According to a report in the Wall Street Journal, the Google+ social network exposed the personal data of up to half a million users. As CNET reports:
Google said it found the bug as part of an internal review called Project Strobe, an audit started earlier this year that examines access to user data from Google accounts by third-party software developers. The bug gave apps access to information on a person’s Google+ profile that can be marked as private. That includes details like email addresses, gender, age, images, relationship statuses, places lived and occupations. Up to 438 applications on Google Plus had access to this API, though Google said it has no evidence any developers were aware of the vulnerability.
The good news is, not a lot of people use Google+, which was Google’s attempt to wedge itself into a social-media space occupied by Facebook and Twitter. It didn’t work, and Google admitted as much today, when it announced that it has “decided to sunset the consumer version of Google+.”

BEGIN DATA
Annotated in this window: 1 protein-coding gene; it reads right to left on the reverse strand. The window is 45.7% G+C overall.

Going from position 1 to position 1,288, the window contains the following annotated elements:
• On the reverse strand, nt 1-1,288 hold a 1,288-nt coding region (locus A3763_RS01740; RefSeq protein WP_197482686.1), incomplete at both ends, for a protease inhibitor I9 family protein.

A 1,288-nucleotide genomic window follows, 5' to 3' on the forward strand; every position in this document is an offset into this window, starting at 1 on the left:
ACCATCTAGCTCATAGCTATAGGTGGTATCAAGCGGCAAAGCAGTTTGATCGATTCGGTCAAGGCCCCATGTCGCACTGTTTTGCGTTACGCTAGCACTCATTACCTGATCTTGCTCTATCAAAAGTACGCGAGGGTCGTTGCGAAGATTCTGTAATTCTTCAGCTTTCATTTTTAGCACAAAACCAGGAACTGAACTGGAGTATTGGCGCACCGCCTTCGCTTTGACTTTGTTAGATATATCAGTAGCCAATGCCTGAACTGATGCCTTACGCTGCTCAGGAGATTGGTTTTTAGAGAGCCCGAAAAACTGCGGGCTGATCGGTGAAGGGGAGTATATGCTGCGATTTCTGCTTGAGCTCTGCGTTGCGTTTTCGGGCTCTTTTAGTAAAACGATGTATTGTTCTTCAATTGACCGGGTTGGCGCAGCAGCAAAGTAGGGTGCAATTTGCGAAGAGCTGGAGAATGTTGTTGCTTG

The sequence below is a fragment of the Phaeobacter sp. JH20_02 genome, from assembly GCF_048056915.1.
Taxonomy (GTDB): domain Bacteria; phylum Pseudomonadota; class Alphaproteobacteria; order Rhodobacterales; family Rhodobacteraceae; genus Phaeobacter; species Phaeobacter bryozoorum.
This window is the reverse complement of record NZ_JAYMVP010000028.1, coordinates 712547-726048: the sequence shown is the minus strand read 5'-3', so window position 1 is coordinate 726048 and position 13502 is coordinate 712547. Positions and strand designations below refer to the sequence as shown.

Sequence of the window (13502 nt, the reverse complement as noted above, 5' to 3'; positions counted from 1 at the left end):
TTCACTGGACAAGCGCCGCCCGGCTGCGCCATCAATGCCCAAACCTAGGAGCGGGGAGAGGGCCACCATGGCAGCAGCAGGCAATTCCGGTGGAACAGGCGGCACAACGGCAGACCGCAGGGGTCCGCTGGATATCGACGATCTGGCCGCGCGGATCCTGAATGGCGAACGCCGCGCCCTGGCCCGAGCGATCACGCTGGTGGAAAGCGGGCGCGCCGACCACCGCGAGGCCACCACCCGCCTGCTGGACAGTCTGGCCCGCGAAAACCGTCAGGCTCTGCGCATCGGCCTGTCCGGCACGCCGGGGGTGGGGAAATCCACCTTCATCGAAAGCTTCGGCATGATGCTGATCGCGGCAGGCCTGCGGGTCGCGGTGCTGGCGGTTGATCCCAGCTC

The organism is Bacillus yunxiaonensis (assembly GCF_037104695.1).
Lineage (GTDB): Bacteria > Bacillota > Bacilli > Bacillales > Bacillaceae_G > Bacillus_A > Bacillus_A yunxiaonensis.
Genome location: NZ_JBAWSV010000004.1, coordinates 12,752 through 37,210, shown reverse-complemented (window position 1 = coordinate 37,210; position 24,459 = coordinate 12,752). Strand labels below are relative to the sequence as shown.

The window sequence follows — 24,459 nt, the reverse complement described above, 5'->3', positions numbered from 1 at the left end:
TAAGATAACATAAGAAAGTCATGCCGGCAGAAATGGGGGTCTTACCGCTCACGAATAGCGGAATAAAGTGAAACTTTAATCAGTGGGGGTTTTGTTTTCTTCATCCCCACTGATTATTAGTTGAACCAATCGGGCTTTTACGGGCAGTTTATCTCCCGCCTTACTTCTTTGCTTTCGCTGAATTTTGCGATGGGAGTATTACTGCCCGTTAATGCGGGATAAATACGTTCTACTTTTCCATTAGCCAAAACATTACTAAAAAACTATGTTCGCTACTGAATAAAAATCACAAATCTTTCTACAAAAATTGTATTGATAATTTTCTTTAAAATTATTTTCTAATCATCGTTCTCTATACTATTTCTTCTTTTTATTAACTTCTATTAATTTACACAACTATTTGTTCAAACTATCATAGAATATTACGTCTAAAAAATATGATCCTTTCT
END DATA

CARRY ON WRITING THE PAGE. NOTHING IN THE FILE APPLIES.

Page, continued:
Sunset as a verb means what you might think it means. It’s moving to a farm upstate. It’s going to a better place. It’s following Frodo to Valinor, the Undying Lands across the sea to the west. Where does the sun set? Where Frodo is, probably happy and playing with your childhood pets every day. It is an ex-service.
Google+ will survive as an enterprise product, apparently.
—Linked by Jason Snell